To determine the prevalence of asymptomatic neurosyphilis (ANS) in HIV-positive individuals after treatment of early syphilis with single-dose benzathine penicillin G (BPG) or oral antibiotic alternatives.Methods
Patients at high risk of neurosyphilis (defined by serum rapid plasma reagin (RPR) titre ≥1:32 and/or peripheral blood CD4 lymphocyte count ≤350/μL) underwent lumbar puncture (LP) at a median time of 8.2 months post treatment. ANS was diagnosed by a reactive cerebrospinal fluid (CSF) RPR test or CSF white blood cells (WBC) >20/μL plus a reactive CSF Treponema pallidum particle agglutination (TPPA) ≥1:640.Results
Of 133 eligible patients, all were men who have sex with men. Of these, 64 consented to LP. Full CSF results were available for 59 patients. Inclusion criteria were serum RPR (21/59), CD4 count (22/59) and combined RPR and CD4 (16/59). The LP patients were white British (82%), median age 40. Syphilis stages were primary (17%) secondary (43%) and early latent (41%). Syphilis was treated with BPG (47/59), doxycycline 100 mg two times per day for 14 days (10/59) and for 21 days (1/59). Azithromycin 500 mg one time per day for 10 days was given to 1/59. At the time of LP, 100% of patients had achieved serological cure, and 66% were taking antiretroviral treatment. Only 1/59 was diagnosed with ANS. The CSF showed: RPR non-reactive (59/59); TPPA non-reactive in 54/59; WBC ≤5/μL in 51/59.Conclusions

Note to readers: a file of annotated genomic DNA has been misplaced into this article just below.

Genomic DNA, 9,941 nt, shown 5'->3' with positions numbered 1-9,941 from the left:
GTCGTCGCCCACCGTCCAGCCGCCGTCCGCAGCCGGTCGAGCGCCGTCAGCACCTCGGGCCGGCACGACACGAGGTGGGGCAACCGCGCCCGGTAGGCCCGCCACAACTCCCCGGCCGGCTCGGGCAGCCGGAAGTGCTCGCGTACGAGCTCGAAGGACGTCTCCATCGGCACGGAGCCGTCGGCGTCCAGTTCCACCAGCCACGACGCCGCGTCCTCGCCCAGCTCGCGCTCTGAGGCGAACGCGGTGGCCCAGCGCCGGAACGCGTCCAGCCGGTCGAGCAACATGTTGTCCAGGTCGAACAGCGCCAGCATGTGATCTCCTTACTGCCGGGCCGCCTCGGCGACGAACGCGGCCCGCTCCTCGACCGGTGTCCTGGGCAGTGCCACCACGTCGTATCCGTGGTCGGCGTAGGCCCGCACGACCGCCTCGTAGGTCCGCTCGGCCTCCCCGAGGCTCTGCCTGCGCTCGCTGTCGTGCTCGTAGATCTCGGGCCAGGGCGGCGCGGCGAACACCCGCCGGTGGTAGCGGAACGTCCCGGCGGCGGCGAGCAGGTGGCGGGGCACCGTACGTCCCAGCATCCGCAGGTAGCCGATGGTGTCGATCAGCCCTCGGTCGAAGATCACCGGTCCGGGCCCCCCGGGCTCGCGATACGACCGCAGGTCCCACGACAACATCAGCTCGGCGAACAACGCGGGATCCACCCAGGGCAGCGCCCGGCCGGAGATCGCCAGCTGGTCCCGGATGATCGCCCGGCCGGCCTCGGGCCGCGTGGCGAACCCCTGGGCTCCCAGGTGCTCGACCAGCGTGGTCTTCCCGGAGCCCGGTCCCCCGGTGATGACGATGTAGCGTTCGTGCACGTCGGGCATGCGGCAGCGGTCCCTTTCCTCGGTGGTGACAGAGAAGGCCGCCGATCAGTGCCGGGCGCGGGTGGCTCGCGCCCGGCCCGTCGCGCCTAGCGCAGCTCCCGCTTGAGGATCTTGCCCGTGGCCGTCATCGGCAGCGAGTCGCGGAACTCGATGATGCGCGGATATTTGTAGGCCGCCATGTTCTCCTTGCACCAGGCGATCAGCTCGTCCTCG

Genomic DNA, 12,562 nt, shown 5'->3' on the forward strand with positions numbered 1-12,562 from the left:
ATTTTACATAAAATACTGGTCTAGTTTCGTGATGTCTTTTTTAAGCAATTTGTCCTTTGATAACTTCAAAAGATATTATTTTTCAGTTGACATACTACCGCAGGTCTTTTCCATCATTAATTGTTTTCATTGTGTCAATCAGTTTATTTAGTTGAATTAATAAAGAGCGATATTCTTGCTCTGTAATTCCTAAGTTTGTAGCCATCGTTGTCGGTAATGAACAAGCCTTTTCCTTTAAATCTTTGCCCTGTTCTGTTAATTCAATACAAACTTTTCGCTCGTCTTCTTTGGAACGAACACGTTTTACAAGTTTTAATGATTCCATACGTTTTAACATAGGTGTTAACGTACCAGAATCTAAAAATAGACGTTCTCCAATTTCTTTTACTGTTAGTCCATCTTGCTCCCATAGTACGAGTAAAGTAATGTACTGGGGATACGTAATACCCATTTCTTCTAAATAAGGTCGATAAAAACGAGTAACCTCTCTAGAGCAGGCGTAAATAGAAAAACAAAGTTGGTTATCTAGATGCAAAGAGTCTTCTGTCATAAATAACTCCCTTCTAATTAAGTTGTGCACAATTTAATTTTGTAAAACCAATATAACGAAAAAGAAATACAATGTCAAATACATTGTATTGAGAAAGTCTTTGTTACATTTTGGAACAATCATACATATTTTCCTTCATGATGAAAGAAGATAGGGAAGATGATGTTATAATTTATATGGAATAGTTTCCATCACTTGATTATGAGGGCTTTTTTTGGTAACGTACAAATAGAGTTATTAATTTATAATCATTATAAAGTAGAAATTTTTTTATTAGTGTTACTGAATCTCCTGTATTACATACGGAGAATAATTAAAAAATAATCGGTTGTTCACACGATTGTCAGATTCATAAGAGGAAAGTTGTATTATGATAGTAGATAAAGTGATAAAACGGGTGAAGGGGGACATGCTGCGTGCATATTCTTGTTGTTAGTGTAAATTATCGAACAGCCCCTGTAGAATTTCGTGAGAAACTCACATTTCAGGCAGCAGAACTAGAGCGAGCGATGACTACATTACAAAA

Although the number of patients in our study is modest, single-dose BPG appears to be highly effective even in patients at high risk of neurosyphilis.